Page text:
Last week*, I celebrated Eid-al Adha, one of the two major Muslim holidays of the year, marking the end of Hajj pilgrimage. People like me living away from their family and unable to go home have to make do on our own. We follow the traditions we grew up with, deeply rooted in our parents’ respective homelands and implemented by them in their new home away from home, with the hopes that their America-raised children would replicate them one day.
This year, Eid could have been on September 11, as the holiday is determined by the lunar calendar and thus, the date changes every year. For myself and my family, we were quietly hoping that Eid would not take place on the date marking the horrific attacks that took place fifteen years ago and killed thousands.
“This year, our faith is also at the center of a peculiar election in America.”
This year, our faith is also at the center of a peculiar election in America, where Islam not only (inevitably) links to foreign policy, but to fear, hate, and the freedom to live as ourselves.
When my parents moved to Boston in 1997, they became members of the Bangladeshi American community, celebrating holidays with people they never knew before and only connected by their shared ethnic background and the American dream. Since then, Eid has been marked by wearing new salwar kameezes sent over by relatives in Dhaka, freshly ironed by my mother as soon as we woke up to go to Eid prayers.
It was a day of overindulgence on food, only possible because my otherwise strict parents allowed us to skip school to honor the occasion. People irrespective of their religion, including neighbors and colleagues would be invited to gather at our home to share a meal and celebrate our culture.
“When my parents first started celebrating Eid in America, they were not scared to be Muslims.”
When my parents first started celebrating Eid in America, they were not scared to be Muslims. They didn’t have to apologize for being Muslim, or help other Americans feel safe around us.
Even after 9/11 when Muslim communities feared gathering for the morning Eid prayer, my family made a point to attend them. It was important to make sure we participated in the traditions that made us a distinct genre of Americans.
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This was an especially American experience for us, because my mother did not grow up going to Eid prayers in Bangladesh, where it was uncommon for women or families to go to morning prayer gatherings. Here in the U.S., these prayers served as a gathering for Muslims from all over the world dressed in their best traditional or non-traditional attire. It was more of a cultural experience where we could bask in the diversity of our religion and shared experiences.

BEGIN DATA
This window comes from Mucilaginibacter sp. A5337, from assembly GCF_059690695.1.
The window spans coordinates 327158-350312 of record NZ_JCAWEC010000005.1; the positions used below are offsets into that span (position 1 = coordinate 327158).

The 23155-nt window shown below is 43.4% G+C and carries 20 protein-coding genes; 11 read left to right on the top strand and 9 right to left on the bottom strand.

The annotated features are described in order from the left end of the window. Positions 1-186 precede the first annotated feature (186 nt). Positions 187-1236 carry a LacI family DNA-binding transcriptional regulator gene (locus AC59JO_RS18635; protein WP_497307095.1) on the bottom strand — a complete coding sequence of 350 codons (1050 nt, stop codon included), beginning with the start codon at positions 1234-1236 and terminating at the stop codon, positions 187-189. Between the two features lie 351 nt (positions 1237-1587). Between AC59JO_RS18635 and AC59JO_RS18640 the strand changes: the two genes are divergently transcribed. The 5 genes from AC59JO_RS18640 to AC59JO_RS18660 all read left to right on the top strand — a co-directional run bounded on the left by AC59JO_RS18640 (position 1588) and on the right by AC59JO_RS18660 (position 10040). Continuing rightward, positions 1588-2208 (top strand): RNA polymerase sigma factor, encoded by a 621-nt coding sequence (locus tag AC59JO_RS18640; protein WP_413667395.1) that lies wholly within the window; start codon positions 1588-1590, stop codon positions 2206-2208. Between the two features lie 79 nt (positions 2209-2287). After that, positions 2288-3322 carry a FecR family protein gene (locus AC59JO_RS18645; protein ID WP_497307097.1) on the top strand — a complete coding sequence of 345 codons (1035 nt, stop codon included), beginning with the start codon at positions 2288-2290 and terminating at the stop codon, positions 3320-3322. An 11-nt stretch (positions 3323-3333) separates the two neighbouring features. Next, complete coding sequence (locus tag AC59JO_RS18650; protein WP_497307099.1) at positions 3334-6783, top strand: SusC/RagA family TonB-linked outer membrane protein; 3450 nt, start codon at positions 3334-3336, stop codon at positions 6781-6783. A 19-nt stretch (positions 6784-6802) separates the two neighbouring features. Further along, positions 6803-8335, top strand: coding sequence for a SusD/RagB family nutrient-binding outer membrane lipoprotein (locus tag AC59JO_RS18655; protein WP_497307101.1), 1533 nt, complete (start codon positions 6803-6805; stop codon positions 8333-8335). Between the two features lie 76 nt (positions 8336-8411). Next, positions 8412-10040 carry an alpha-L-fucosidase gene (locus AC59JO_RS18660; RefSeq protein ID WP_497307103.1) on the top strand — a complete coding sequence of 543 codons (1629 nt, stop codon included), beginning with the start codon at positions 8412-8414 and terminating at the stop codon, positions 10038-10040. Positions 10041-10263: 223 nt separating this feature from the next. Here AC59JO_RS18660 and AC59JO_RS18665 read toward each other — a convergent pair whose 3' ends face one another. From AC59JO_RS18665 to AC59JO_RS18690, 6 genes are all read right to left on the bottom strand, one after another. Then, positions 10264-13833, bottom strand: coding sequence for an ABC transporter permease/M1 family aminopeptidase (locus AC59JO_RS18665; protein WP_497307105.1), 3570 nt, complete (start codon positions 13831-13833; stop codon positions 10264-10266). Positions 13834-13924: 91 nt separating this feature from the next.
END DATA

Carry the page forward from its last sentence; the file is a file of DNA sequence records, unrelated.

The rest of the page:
But as years have passed, and Muslim relations within our communities have strained due to increasing Islamophobia not just in the U.S. but around the world, the fear of gathering as a community continues to follow us. In what is supposed to be a day of celebration, we now start our holiday with a moment of hesitation.
“In what is supposed to be a day of celebration, we now start our holiday with a moment of hesitation.”
There is not a minority group in America that has to feel fear or hesitation when they wake up to celebrate their religious holiday, especially when that minority group belongs to a faith having about 1.6 billion followers globally.
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This year on Eid, my apartment did not have the aroma of saffron and freshly cooked khashir mangsho (goat curry) of my parents’ house in the morning. I did not greet my parents for salami (money given to children as tokens of their respect), and I couldn’t attend the Eid prayers, opting for morning meetings at work instead.
I went to the one Halal meat store in San Francisco’s Tenderloin, found with a quick search online rather than my parents’ method of asking around random community members (my dad still thinks their method is more trustworthy than star ratings on apps). I purchased four pounds of fresh goat meat from the Pakistani butcher because my mom told me that not having leftover meat on Eid Al-Adha is bad luck. I donated to a charity abroad online instead of distributing the meat like we did at home growing up (per tradition). In addition to the unworn clothes left over from the last Eid, I purchased new salwar kameezes online, hoping that they fit and would arrive on time from Lahore.
“I cooked khashir mangsho for the first time.”
After talking to my mom for instructions on a recipe that has never been written down, I cooked khashir mangsho for the first time. I did this after work, wearing my new salwar kameez, and patiently stirring the pot of meat, yogurt, and spices until the tender pieces fell off the bone. This went along with steaming pulao made in the rice cooker for the sake of short cuts, chicken korma, cumin-crusted cauliflower, and a bowl of red onions and cucumber in mustard oil that I finally found at the Halal market. It’s really the smell from home that I miss the most.
Some friends ate the meal with me that Monday night. We talked about Hillary and Donald, the Night Of and its feature of a Pakistani British actor, the tech scene, and ended with an episode of The Daily Show. I snapped pictures to show my family to make sure they knew I wasn’t lonely. I tweeted them to show off my cooking, along with so many others in America who unapologetically celebrated Eid Al-Adha on September 12.
Olinda Hassan is a first generation, Bangladeshi Muslim American who works in tech policy in San Francisco. She is a proud graduate of Wellesley College, which may be home to the first female president in America, and she has an MPA from Cornell University, before which she spent a year teaching English in Bangladesh as a Fulbright Fellow. She loves to connect to her roots through food.
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